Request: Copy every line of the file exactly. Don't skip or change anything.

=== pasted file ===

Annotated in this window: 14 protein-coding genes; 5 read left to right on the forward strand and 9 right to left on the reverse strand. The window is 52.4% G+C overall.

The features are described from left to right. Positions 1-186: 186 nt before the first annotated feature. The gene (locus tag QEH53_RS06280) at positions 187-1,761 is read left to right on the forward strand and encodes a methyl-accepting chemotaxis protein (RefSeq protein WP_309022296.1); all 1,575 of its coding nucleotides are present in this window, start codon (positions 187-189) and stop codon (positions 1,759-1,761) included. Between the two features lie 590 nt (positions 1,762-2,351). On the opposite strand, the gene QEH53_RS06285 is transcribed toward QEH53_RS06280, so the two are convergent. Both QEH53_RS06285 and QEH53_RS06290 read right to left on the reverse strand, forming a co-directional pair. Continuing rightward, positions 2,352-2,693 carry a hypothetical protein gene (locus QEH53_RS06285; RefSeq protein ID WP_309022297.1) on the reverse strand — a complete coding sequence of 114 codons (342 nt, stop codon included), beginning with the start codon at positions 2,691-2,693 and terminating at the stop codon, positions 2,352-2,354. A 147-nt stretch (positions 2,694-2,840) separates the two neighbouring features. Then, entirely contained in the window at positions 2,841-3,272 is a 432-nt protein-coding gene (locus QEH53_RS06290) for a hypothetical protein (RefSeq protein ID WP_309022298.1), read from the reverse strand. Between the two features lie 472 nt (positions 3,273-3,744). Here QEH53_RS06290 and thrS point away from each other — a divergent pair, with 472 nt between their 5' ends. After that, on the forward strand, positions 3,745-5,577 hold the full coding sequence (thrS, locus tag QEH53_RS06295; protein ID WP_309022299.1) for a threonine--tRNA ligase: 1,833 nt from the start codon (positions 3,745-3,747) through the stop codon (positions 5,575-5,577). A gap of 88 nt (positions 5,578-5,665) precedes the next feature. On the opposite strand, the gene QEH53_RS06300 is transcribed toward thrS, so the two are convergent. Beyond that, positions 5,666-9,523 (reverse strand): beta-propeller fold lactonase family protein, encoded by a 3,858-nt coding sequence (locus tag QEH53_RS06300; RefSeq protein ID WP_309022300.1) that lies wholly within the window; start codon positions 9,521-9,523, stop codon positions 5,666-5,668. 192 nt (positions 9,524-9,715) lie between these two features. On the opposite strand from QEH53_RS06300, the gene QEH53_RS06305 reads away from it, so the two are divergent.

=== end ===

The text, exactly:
Annotated in this window: 14 protein-coding genes; 5 read left to right on the forward strand and 9 right to left on the reverse strand. The window is 52.4% G+C overall.

The features are described from left to right. Positions 1-186: 186 nt before the first annotated feature. The gene (locus tag QEH53_RS06280) at positions 187-1,761 is read left to right on the forward strand and encodes a methyl-accepting chemotaxis protein (RefSeq protein WP_309022296.1); all 1,575 of its coding nucleotides are present in this window, start codon (positions 187-189) and stop codon (positions 1,759-1,761) included. Between the two features lie 590 nt (positions 1,762-2,351). On the opposite strand, the gene QEH53_RS06285 is transcribed toward QEH53_RS06280, so the two are convergent. Both QEH53_RS06285 and QEH53_RS06290 read right to left on the reverse strand, forming a co-directional pair. Continuing rightward, positions 2,352-2,693 carry a hypothetical protein gene (locus QEH53_RS06285; RefSeq protein ID WP_309022297.1) on the reverse strand — a complete coding sequence of 114 codons (342 nt, stop codon included), beginning with the start codon at positions 2,691-2,693 and terminating at the stop codon, positions 2,352-2,354. A 147-nt stretch (positions 2,694-2,840) separates the two neighbouring features. Then, entirely contained in the window at positions 2,841-3,272 is a 432-nt protein-coding gene (locus QEH53_RS06290) for a hypothetical protein (RefSeq protein ID WP_309022298.1), read from the reverse strand. Between the two features lie 472 nt (positions 3,273-3,744). Here QEH53_RS06290 and thrS point away from each other — a divergent pair, with 472 nt between their 5' ends. After that, on the forward strand, positions 3,745-5,577 hold the full coding sequence (thrS, locus tag QEH53_RS06295; protein ID WP_309022299.1) for a threonine--tRNA ligase: 1,833 nt from the start codon (positions 3,745-3,747) through the stop codon (positions 5,575-5,577). A gap of 88 nt (positions 5,578-5,665) precedes the next feature. On the opposite strand, the gene QEH53_RS06300 is transcribed toward thrS, so the two are convergent. Beyond that, positions 5,666-9,523 (reverse strand): beta-propeller fold lactonase family protein, encoded by a 3,858-nt coding sequence (locus tag QEH53_RS06300; RefSeq protein ID WP_309022300.1) that lies wholly within the window; start codon positions 9,521-9,523, stop codon positions 5,666-5,668. 192 nt (positions 9,524-9,715) lie between these two features. On the opposite strand from QEH53_RS06300, the gene QEH53_RS06305 reads away from it, so the two are divergent.